This social game knocked GungHo Online Entertainment’s Pazudora Radar from the top spot. That game is a riff on Puzzle & Dragons, itself one of the most profitable games on the Japanese mobile market.

Miitomo isn’t in the U.S. app store yet, but GamesBeat did download it from Japan on Android and give it a spin, as it already has an option to play in English. The big thing about Miitomo is that it is essentially Facebook or Twitter by way of Nintendo. If we lived in a universe where the same company that invented Mario also invented social networks, Miitomo is what we’d get.

You start by creating or linking Miitomo to your My Nintendo account, which is the publisher’s new network service that will also appear on its console devices. You can then either make your Mii or import it from your 3DS or Wii U using the QR-code feature. After that, you’ll want to find some friends by linking Twitter or Facebook to the game.

According to Sensortower, apps that usually hit No. 1 in Japan receive more than 100,000 downloads a day.

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Google Play gets ‘Indie Corner’ to promote games from smaller studios

The Room is one of the more popular "indie" games on mobile.

SAN FRANCISCO — Remember when your teacher made you sit in the corner after you did something bad and you would spend all that time thinking up crazy ideas for video games? Well, Google is bringing that feature to its Android app market … sorta.

Indie Corner is a new feature in the Google Play store that promotes more games from smaller studios. The company announced this initiative during its event as part of the Game Developers Conference in San Francisco. The idea behind indie corner is to bring more attention to games from independent studios by maintaining an ever-present vertical inside of Google Play that is always showing cool new games from those companies. To take part, developers need to submit their game to Google for review. This could help some smaller studios get a piece of the $34.8 billion mobile gaming market while also giving Android more cachet with a core gaming audience that sees iOS as a far superior platform thanks to its history of support from developers.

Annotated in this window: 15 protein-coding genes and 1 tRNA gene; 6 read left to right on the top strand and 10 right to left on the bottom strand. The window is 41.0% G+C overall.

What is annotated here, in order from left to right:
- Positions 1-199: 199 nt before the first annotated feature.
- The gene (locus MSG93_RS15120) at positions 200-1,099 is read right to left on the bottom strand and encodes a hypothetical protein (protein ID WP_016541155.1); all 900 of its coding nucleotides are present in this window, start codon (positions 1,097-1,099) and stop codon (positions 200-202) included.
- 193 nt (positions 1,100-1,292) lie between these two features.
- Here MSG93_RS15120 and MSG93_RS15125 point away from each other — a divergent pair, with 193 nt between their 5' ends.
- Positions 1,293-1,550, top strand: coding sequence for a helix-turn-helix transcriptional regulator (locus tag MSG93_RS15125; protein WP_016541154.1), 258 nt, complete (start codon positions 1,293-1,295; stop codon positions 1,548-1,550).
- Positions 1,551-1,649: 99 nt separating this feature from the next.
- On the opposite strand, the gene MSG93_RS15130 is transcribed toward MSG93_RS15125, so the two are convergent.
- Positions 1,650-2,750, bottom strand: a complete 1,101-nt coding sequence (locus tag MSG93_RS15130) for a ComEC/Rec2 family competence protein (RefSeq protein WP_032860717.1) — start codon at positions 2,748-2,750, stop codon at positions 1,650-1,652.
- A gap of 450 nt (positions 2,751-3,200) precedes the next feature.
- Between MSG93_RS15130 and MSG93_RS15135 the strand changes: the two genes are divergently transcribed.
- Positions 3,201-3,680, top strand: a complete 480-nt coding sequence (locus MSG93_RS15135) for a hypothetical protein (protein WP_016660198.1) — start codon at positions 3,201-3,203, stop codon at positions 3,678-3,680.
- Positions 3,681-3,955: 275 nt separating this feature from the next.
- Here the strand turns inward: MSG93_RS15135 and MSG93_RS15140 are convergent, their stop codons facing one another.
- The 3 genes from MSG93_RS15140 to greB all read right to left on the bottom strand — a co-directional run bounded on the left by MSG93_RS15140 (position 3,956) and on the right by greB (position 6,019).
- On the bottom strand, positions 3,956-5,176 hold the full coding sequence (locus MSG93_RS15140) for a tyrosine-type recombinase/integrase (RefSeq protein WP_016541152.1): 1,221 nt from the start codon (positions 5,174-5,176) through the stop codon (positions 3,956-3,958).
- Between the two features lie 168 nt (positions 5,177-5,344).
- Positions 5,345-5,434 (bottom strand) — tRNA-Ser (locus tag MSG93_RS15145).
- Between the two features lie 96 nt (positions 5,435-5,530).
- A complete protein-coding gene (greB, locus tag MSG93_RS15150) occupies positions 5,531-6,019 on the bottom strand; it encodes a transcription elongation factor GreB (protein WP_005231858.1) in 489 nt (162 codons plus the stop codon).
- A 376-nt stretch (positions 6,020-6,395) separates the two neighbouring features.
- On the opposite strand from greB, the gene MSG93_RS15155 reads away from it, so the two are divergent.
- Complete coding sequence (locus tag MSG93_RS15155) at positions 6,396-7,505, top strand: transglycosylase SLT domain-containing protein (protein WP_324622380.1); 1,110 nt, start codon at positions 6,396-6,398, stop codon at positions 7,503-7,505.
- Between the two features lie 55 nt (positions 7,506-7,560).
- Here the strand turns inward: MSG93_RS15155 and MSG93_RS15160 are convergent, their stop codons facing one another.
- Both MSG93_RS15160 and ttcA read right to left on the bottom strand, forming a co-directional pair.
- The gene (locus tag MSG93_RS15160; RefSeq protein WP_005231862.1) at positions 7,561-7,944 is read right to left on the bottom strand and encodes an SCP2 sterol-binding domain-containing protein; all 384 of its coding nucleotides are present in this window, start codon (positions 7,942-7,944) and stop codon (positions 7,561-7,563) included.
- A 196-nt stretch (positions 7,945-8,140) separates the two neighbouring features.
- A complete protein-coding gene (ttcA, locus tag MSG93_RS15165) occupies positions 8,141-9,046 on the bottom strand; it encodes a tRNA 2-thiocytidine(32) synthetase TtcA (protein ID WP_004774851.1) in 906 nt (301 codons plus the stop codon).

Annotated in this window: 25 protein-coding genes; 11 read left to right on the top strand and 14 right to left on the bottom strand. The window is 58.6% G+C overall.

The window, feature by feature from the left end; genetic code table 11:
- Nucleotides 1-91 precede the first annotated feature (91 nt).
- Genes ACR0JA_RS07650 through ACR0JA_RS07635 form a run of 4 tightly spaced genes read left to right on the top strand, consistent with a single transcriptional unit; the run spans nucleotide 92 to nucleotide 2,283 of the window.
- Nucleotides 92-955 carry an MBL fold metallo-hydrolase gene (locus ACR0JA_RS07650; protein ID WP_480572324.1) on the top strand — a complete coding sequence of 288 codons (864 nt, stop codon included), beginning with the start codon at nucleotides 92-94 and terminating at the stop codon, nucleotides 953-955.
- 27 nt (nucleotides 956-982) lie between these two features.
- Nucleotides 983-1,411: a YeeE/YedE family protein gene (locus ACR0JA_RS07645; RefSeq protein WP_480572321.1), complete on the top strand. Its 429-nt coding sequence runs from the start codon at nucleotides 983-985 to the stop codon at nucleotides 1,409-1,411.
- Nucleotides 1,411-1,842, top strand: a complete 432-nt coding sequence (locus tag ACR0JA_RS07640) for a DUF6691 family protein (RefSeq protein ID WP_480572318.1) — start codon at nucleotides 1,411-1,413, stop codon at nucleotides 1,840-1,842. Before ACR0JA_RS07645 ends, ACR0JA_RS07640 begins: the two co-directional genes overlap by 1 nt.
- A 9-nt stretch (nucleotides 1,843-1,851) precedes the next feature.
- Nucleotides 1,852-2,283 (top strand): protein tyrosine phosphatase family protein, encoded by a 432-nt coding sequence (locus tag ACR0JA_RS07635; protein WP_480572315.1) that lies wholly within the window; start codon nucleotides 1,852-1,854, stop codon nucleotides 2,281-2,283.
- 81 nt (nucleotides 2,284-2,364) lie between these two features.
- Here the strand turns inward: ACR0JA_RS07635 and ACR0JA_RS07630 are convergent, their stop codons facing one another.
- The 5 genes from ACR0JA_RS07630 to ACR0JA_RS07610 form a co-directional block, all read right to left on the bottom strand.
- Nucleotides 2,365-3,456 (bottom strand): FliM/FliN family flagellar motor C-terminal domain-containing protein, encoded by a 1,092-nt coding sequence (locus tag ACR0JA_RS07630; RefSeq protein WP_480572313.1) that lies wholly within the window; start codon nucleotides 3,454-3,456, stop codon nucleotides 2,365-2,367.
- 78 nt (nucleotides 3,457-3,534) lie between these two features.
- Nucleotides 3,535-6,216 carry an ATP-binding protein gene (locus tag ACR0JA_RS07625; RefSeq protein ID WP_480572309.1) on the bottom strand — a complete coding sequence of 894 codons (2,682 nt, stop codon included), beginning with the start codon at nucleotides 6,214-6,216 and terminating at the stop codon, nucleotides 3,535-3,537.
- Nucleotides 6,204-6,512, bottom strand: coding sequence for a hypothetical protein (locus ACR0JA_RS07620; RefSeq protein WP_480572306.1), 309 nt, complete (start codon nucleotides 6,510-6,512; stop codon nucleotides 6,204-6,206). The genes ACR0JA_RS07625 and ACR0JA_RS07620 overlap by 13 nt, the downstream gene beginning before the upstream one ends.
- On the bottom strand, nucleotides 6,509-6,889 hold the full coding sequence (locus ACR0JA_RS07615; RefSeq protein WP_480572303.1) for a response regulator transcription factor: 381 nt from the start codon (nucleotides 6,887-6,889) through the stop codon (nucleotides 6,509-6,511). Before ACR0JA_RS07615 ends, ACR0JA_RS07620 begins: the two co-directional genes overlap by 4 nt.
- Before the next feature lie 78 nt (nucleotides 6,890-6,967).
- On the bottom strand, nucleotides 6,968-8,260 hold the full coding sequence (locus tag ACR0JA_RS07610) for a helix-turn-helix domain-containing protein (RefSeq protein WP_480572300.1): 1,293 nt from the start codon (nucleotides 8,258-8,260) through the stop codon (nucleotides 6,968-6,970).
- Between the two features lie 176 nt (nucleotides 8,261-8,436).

GamesBeat asked Google how it defines an “indie game,” and the company laid out some of the criteria it is using.

“It has to be a relatively small company,” Google Play spokesperson Joshua Cruz told GamesBeat. “We think 11 to 15 employees — something along those lines. And then it’s the type of game. Is trying to do something creative or different stylistically.”

The term “indie” has taken on a nebulous meaning over the last 10 years as it seems to have more to do with what the end product looks and plays like than whether or not the studio responsible for the game is actually independently owned. And, technically, Valve — owner and operator of Steam — is independent. But Google recognizes that the term is strange, which is why it hasn’t built an algorithm to figure out what to include in Indie Corner.

“Ultimately, it’s going to be assessed by humans,” said Cruz. “They’ll make the call.”

And while Google wants great games, it also made it clear that it doesn’t hurt if a potential Indie Corner game exemplifies all of the services available to Google Play developers.